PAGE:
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Re: some additional thoughts on NEARNESS SORT option

From: Gautam Thaker
Subject: Re: some additional thoughts on NEARNESS SORT option
Date: Sun, 28 Jun 2015 11:09:31 -0400
User-agent: Mozilla/5.0 (Windows NT 6.1; WOW64; rv:31.0) Gecko/20100101 Thunderbird/31.7.0

Hi Shigio:

To the degree I understand things I agree with below (see comments please):

On 6/25/2015 5:36 AM, Shigio YAMAGUCHI wrote:
Since GLOBAL-6.5 already includes 'nearness sort',
GLOBAL users can understand this concept now.
Let's do continuation.

Gautam wrote:
> I had one more thought on this.
> 1) the highest priority is to find definitions in current directory
> or below this directory. But it seems we can do a little better. How about:
> a) highest prio is if the definition appears in the same file as where M-. is being done.

I agree. How about also accepting a file name as well as a directory name?

--nearness[=start] start may be a file or a directory

[0] If 'start' is a file, output of local search in 'start' file, else nothing. <= ADDED
[1] Output of local search in 'start' directory or the directory part of 'start' <= CHANGED
    except for [0].

I agree w/ [0] and [1] with caveat that in [1], when we are searching not in current directory, priorit should be first to tags at this directory level, and they to sub-directories (if any exists). After that moving up one level the process repeats. If any changes get commited regarding any of this beyond 6.5 release please let me know and I will be happy to test things out.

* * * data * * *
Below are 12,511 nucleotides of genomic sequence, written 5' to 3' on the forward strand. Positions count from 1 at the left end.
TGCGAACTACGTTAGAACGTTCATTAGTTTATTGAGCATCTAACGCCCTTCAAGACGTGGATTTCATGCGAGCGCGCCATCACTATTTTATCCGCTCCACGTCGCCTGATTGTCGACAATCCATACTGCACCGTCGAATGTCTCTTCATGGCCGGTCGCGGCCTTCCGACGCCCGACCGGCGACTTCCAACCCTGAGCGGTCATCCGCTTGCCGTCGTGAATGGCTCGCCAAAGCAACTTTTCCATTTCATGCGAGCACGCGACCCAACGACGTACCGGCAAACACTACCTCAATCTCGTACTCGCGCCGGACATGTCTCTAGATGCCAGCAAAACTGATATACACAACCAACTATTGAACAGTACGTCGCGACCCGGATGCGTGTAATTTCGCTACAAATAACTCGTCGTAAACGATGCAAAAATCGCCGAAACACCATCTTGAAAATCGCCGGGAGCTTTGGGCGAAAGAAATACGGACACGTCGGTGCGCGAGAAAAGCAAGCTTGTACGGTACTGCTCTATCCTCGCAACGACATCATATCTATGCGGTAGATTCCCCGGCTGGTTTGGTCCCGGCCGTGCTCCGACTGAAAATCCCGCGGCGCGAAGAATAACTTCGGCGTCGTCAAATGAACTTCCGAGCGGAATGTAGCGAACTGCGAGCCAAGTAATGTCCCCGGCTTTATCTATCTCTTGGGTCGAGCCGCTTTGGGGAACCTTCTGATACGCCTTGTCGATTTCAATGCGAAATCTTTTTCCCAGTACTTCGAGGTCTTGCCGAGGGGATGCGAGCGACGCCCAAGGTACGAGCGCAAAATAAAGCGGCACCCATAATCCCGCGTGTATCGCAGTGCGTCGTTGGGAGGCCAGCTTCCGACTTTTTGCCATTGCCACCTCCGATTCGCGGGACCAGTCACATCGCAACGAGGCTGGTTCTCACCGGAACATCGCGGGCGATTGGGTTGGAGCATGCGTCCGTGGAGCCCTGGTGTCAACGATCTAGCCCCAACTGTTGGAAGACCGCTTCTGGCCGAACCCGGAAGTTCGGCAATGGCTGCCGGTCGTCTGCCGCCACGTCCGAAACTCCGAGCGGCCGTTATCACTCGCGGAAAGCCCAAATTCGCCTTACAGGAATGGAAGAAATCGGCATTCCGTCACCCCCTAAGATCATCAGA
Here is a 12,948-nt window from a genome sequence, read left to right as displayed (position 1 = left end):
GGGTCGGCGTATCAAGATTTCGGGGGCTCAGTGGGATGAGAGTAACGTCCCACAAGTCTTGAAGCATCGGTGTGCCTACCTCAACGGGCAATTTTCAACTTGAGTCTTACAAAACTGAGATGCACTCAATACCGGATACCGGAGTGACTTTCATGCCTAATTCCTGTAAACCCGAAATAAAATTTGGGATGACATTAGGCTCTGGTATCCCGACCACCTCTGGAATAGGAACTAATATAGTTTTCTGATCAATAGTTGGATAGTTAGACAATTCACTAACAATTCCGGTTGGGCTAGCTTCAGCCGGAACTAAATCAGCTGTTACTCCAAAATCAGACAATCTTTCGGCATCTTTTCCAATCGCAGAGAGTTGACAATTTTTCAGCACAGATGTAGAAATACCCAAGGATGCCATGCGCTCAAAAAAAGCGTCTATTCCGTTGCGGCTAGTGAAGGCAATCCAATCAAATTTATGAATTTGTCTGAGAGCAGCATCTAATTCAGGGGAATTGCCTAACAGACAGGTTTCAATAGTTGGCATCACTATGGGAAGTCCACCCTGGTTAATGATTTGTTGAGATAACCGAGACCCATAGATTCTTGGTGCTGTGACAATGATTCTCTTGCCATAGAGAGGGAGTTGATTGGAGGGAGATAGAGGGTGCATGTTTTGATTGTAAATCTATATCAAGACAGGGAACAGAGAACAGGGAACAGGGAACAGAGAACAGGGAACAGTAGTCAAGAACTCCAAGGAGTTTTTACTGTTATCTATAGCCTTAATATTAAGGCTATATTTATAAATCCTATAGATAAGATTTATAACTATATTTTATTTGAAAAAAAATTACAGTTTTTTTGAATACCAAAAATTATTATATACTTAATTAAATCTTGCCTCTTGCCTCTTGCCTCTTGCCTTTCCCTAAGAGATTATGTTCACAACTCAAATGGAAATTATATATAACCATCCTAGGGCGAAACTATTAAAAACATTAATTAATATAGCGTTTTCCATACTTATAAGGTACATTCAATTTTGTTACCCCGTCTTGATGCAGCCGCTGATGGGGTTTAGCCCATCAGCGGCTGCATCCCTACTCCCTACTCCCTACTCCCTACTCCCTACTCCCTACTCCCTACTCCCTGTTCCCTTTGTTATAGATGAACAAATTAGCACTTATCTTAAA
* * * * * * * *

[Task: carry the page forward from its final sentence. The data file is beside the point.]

[2] Output of local search in the parent directory except for [1].
[3] Output of local search in the grandparent directory except for [1]-[2].
(repeat until the project root directory)
[n] Output of local search in the project root directory except for [1]-[n-1].

> b) 2nd highest would be other entries from other files at this directory level.
> c) 3rd highest would be any entries in subdirectory/subdirectories(?)

What is the merit of separating b) and c)?

> d) start to move up on directory at a time as per rules prev. given for -N option.
> 2) And here is yet another "wild" idea. suppose you are looking for definition
> of method "foo()". THe "which-func-mode" can tell you that you are sitting
> in Class A::method bar(). In this case it seems that first choice would be
> if there is a Class A::method foo() since that is one most likely is being sought.
> However, this gets into having to deal w/ which-func-mode to learn more about
> where the point is.  I think 1a) above may get us this indirectly.

I believe this should be argued in other threads.
OK, I will start another thread for this.

Shigio YAMAGUCHI <address@hidden>
PGP fingerprint: D1CB 0B89 B346 4AB6 5663  C4B6 3CA5 BBB3 57BE DDA3

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